Troops enter Iraq to battle Kurds
About 10,000 Turkish troops have crossed into northern Iraq and are preparing to battle Kurdish rebels there, local officials and reports said Saturday. The troops were stationed near the city of Sulaymaniyah, more than 100 miles into Iraqi territory, Turkey's daily Hurriyet said.
Hurriyet and Belgium-based Kurdish Medya TV said the Patriotic Union of Kurdistan (PUK), which controls the area around Sulaymaniyah, had asked Turkey to send in troops to help in its battle against Kurdish rebels in the region.
Northern Iraq has been governed by two rival Iraqi Kurdish factions since the aftermath of the 1991 Gulf War.
Muslim preachers gather for conference
Chanting verses from the Quran, half a million Muslim preachers opened one of the world's largest Islamic gatherings Saturday, along the Turag River in Bangladesh.
The three-day event has been held annually since 1962 on the outskirts of Tongi, an industrial town 10 miles north of Dhaka, the Bangladeshi capital. Participants teachers, businessmen, engineers, doctors and scholars travel in small bands, preaching in mosques across the country. At the gathering, they worship, hold discussions and listen to lectures about the Quran, Islam's holy book.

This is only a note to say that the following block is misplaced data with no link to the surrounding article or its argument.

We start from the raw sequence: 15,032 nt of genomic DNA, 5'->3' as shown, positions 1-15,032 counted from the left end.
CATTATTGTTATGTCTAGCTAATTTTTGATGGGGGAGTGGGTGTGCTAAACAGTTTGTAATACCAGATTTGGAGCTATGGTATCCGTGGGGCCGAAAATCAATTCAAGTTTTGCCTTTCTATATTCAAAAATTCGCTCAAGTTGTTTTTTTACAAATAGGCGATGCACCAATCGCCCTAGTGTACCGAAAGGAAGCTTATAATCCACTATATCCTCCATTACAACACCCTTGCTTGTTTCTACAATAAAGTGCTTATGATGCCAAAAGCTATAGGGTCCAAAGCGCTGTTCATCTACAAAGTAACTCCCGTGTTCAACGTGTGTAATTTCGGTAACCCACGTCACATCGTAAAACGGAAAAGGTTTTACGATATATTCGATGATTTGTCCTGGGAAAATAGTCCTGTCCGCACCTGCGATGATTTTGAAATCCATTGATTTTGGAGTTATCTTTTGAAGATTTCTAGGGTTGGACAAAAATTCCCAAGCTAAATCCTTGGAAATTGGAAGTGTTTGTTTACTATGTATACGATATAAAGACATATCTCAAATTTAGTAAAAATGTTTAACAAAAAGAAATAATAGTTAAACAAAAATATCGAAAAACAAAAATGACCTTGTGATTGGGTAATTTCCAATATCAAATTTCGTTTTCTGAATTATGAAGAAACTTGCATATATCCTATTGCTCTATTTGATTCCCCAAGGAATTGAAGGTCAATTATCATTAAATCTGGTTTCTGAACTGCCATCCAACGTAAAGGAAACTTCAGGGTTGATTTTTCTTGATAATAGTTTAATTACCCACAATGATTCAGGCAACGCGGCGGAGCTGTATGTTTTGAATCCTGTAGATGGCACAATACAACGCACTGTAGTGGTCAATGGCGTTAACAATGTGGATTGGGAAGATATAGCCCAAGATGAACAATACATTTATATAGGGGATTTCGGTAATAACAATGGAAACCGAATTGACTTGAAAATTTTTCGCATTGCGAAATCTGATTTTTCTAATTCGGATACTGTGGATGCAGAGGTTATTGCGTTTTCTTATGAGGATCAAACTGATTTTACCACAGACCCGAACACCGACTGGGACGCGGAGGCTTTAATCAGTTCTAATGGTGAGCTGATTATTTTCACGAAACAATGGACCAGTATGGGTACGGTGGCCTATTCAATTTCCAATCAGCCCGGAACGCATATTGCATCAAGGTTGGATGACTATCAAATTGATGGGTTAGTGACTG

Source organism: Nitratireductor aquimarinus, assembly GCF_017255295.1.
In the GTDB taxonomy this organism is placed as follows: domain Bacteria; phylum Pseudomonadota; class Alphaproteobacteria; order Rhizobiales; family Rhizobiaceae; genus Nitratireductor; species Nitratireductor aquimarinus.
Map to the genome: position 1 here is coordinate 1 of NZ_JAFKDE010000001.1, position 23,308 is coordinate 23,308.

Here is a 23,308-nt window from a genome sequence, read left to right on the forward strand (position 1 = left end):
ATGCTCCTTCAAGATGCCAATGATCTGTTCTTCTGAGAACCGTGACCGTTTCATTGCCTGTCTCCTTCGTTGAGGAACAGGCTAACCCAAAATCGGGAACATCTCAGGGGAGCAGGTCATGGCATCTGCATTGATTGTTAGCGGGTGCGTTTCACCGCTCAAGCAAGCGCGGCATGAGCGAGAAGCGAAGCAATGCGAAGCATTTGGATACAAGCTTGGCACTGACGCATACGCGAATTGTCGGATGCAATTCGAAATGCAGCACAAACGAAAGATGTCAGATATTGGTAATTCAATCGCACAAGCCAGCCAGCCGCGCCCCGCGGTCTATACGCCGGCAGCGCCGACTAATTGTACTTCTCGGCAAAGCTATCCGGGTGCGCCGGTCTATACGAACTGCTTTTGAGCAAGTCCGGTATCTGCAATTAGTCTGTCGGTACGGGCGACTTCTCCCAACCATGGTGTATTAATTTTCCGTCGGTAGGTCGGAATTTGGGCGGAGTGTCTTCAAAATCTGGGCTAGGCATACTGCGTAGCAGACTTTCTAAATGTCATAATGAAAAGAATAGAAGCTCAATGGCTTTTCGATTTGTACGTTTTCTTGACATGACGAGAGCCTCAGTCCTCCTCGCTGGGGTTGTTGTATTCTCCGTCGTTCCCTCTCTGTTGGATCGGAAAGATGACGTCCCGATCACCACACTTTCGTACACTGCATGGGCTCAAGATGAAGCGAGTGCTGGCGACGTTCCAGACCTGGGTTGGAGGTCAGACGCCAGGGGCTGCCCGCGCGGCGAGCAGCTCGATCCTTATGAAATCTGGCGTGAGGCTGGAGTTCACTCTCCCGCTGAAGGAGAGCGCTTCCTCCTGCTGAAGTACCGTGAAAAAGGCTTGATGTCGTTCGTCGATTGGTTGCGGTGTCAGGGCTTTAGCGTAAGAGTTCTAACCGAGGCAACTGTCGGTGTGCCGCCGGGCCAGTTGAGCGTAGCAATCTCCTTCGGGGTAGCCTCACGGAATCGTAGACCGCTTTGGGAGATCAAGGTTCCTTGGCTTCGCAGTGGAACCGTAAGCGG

Protesters demand an end to violence
About 2,500 people marched through Assam's capital Saturday to show their anger over a series of killings many blame on militants and ex-members of a separatist group in the northeastern Indian state.
Several rebel groups in Assam accuse India's government of exploiting the region's rich oil and mineral resources and neglecting the local economy.
More than 10,000 people have died in separatist violence since the early 1980s.
At least 150 people have died in attacks in the past three months, most of them Hindi-speaking people who have been living in Assam for decades but are still relative newcomers to the mostly Assamese-speaking state.